Open main menu

Wikipedia β

Bayesian statistics, named for Thomas Bayes (1701–1761), is a theory in the field of statistics in which the evidence about the true state of the world is expressed in terms of degrees of belief known as Bayesian probabilities. Such an interpretation is only one of a number of interpretations of probability and there are other statistical techniques that are not based on 'degrees of belief'. One of the key ideas of Bayesian statistics is that "probability is orderly opinion, and that inference from data is nothing other than the revision of such opinion in the light of relevant new information."[1]



The general set of statistical techniques can be divided into a number of activities, many of which have special Bayesian versions.

Statistical inferenceEdit

Bayesian inference is an approach to statistical inference that is distinct from frequentist inference. It is specifically based on the use of Bayesian probability to summarize evidence.

Statistical modelingEdit

The formulation of statistical models using Bayesian statistics has the identifying feature of requiring the specification of prior distributions for any unknown parameters. Indeed, parameters of prior distributions may themselves have prior distributions, leading to Bayesian hierarchical modeling, or may be interrelated, leading to Bayesian networks.

Design of experimentsEdit

The Bayesian design of experiments includes a concept called 'influence of prior beliefs'. This approach uses sequential analysis techniques to include the outcome of earlier experiments in the design of the next experiment. This is achieved by updating 'beliefs' through the use of prior and posterior distribution. This allows the design of experiments to make good use of resources of all types. An example of this is the multi-armed bandit problem.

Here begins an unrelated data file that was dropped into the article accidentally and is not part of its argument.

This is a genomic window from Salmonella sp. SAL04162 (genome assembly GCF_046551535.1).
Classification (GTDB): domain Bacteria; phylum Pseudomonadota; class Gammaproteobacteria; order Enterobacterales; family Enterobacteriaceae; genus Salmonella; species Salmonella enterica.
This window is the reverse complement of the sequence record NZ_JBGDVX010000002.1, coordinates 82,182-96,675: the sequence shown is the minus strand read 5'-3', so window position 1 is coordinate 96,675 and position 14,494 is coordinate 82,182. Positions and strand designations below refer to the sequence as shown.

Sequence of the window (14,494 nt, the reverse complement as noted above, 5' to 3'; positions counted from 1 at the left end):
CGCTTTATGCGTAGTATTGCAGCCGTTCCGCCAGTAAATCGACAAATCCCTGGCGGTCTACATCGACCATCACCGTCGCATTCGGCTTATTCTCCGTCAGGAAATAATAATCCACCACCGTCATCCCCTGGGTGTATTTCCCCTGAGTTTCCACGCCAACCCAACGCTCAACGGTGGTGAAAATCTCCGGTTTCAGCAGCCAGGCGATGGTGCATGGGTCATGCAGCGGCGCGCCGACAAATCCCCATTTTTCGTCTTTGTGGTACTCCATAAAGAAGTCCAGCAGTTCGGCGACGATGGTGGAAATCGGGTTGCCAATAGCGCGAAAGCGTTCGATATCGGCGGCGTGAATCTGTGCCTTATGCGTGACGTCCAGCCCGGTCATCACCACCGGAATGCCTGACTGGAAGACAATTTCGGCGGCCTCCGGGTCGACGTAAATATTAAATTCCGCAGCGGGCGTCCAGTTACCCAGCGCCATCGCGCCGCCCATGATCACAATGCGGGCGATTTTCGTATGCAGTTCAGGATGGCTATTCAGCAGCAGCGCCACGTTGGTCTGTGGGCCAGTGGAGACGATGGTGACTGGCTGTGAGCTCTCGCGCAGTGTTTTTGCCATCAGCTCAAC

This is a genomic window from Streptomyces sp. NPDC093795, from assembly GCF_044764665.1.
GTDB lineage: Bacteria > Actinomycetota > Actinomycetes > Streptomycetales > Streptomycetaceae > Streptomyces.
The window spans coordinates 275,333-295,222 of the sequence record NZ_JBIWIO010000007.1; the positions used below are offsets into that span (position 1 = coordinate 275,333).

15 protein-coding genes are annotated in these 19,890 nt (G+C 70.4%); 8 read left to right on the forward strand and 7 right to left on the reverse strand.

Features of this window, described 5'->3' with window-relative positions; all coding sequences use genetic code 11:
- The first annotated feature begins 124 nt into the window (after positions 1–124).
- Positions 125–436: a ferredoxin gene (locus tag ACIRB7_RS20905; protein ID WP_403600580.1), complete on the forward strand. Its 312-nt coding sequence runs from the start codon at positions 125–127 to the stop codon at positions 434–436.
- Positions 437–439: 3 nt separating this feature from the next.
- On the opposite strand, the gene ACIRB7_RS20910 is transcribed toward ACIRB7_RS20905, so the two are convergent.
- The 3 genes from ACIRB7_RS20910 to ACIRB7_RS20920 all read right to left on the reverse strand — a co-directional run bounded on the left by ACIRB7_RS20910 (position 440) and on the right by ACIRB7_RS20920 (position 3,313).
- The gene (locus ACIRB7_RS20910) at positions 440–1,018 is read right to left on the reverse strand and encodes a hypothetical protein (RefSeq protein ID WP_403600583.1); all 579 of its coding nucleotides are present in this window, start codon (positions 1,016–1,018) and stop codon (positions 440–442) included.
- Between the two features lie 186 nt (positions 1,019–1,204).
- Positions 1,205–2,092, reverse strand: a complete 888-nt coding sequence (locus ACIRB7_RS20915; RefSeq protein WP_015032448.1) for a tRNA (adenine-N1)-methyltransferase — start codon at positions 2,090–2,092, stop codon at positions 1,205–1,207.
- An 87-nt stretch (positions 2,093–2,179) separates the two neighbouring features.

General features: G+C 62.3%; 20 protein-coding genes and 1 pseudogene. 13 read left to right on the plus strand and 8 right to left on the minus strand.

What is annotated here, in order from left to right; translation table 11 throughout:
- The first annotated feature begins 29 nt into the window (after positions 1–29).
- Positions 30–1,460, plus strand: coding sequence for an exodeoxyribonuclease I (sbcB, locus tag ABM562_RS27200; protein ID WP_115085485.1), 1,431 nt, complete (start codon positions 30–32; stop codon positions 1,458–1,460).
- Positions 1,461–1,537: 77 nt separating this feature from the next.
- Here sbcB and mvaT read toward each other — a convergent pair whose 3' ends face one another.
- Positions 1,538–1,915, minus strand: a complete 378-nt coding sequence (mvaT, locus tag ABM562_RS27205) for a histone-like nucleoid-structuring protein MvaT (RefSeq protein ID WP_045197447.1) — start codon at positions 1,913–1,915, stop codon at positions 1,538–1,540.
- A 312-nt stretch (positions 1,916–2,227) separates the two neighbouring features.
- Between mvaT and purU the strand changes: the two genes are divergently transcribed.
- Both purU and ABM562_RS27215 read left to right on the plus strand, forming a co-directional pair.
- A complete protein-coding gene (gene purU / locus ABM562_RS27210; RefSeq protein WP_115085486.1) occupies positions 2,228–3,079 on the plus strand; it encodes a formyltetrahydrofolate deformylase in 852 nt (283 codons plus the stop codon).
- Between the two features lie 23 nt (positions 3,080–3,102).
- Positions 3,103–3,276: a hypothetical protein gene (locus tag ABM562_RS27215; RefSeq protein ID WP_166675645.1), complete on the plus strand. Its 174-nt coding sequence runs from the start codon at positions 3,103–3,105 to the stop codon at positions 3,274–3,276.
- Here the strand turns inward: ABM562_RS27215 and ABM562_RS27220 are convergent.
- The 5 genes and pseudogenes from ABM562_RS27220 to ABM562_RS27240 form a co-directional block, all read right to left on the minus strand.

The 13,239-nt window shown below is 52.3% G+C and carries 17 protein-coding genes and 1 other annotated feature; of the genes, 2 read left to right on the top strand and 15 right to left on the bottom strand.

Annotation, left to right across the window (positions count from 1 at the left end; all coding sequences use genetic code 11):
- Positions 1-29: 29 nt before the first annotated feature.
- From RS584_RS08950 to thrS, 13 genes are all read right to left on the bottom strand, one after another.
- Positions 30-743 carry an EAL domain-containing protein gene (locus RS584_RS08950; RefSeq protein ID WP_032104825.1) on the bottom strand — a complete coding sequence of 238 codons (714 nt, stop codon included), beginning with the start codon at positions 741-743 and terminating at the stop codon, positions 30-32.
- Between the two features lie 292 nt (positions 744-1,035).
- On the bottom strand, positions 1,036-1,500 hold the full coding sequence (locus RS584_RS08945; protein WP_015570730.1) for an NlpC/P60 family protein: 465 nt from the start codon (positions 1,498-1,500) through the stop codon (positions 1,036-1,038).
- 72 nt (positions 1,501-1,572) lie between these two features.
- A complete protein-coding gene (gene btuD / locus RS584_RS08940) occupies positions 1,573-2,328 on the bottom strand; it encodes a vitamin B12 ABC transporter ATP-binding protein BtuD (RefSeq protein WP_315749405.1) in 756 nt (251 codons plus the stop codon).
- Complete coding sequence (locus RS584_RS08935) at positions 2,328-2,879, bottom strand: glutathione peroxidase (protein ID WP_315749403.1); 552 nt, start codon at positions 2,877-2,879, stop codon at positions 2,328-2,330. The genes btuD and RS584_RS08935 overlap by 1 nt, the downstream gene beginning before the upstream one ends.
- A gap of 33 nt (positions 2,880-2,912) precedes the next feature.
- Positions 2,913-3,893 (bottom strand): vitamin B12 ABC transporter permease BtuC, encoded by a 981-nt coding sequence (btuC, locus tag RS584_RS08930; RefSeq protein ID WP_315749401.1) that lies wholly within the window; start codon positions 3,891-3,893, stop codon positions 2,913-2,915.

Statistical graphicsEdit

Statistical graphics includes methods for data exploration, for model validation, etc. The use of certain modern computational techniques for Bayesian inference, specifically the various types of Markov chain Monte Carlo techniques, have led to the need for checks, often made in graphical form, on the validity of such computations in expressing the required posterior distributions.


  1. ^ Edwards, W.; Lindman, H.; Savage, L. J. (1963). "Bayesian Statistical Inference for Psychological Research". Psychological Review. 70: 193–242. doi:10.1037/h0044139  (quote: pp 519-520). Cited as per Dennis Fryback's preface in O’Hagan, A.; Luce, B. (2003). "A primer on Bayesian Statistics in Health Economics and Outcomes Research" (PDF). Bayesian Initiative in Health Economics & Outcomes Research and the Centre for Bayesian Statistics in Health Economics. Retrieved June 9, 2015. 

Further readingEdit

External linksEdit